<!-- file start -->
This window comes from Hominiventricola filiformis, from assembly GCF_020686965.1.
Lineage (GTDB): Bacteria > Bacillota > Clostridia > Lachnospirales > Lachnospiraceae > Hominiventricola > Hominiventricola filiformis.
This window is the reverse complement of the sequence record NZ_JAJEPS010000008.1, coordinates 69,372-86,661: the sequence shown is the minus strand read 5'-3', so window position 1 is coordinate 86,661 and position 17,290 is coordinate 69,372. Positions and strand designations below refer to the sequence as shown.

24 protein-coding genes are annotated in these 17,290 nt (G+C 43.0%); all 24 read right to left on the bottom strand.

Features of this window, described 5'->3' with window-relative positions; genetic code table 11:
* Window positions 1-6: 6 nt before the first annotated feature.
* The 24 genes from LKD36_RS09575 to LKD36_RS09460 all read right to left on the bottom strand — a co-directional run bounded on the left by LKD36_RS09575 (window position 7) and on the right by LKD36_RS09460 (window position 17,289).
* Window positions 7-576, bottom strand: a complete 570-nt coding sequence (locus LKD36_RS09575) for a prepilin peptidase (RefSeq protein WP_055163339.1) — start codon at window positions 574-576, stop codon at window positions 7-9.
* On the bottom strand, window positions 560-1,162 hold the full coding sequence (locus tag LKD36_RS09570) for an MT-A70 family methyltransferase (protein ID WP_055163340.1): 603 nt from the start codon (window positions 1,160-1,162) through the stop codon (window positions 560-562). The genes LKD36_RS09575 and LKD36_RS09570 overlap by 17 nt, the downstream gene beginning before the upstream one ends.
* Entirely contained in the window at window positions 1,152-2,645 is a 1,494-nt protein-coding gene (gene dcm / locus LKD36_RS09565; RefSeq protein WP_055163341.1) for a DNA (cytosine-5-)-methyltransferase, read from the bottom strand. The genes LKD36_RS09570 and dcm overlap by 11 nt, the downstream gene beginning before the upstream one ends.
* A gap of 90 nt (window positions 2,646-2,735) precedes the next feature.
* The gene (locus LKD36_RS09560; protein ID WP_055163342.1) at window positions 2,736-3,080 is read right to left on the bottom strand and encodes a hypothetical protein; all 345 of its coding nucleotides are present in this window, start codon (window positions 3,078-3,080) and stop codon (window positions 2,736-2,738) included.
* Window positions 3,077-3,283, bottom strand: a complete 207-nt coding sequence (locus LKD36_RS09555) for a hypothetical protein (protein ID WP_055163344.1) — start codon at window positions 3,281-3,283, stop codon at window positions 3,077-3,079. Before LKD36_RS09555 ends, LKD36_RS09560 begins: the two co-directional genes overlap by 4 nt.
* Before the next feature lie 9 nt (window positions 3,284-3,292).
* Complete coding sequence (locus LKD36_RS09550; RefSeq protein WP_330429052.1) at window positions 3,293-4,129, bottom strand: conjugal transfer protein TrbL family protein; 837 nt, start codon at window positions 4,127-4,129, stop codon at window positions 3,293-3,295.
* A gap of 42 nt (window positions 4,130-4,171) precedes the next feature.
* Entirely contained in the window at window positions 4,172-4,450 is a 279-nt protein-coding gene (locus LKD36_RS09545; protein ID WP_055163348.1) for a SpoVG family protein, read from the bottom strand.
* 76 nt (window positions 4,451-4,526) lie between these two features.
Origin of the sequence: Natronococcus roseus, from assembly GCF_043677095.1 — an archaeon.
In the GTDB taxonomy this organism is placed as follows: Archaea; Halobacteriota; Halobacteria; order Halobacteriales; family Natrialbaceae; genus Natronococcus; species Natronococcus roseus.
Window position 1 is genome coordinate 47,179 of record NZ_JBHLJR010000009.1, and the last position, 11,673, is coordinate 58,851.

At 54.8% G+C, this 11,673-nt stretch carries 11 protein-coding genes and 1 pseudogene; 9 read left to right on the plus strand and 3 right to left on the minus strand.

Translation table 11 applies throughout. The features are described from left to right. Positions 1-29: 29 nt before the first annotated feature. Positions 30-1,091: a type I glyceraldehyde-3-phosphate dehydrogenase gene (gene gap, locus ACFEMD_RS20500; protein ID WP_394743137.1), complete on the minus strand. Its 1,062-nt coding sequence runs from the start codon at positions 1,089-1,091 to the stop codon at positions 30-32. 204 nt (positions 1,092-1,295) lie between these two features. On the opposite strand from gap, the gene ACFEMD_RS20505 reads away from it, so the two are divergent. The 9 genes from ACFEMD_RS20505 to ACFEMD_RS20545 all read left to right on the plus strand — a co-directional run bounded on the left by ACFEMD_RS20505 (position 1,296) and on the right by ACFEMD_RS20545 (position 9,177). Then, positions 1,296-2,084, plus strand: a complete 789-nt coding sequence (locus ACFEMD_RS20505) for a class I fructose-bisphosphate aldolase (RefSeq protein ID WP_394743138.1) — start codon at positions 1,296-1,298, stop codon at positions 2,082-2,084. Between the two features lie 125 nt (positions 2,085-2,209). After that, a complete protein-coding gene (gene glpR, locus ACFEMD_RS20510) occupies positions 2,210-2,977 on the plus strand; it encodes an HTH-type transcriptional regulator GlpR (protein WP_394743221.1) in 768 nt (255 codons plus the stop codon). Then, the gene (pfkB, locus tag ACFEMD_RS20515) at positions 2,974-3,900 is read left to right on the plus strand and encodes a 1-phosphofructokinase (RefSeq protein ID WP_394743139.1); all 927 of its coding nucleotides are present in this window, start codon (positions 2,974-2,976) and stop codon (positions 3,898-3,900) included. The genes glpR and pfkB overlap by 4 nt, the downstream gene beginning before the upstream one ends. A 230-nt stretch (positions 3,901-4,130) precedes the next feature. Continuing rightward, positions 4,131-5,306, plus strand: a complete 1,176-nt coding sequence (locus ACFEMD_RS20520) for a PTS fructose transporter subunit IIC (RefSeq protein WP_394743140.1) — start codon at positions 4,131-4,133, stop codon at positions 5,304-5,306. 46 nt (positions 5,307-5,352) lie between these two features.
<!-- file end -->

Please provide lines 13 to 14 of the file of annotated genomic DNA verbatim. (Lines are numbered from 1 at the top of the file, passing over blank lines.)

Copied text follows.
* Window positions 3,077-3,283, bottom strand: a complete 207-nt coding sequence (locus LKD36_RS09555) for a hypothetical protein (protein ID WP_055163344.1) — start codon at window positions 3,281-3,283, stop codon at window positions 3,077-3,079. Before LKD36_RS09555 ends, LKD36_RS09560 begins: the two co-directional genes overlap by 4 nt.
* Before the next feature lie 9 nt (window positions 3,284-3,292).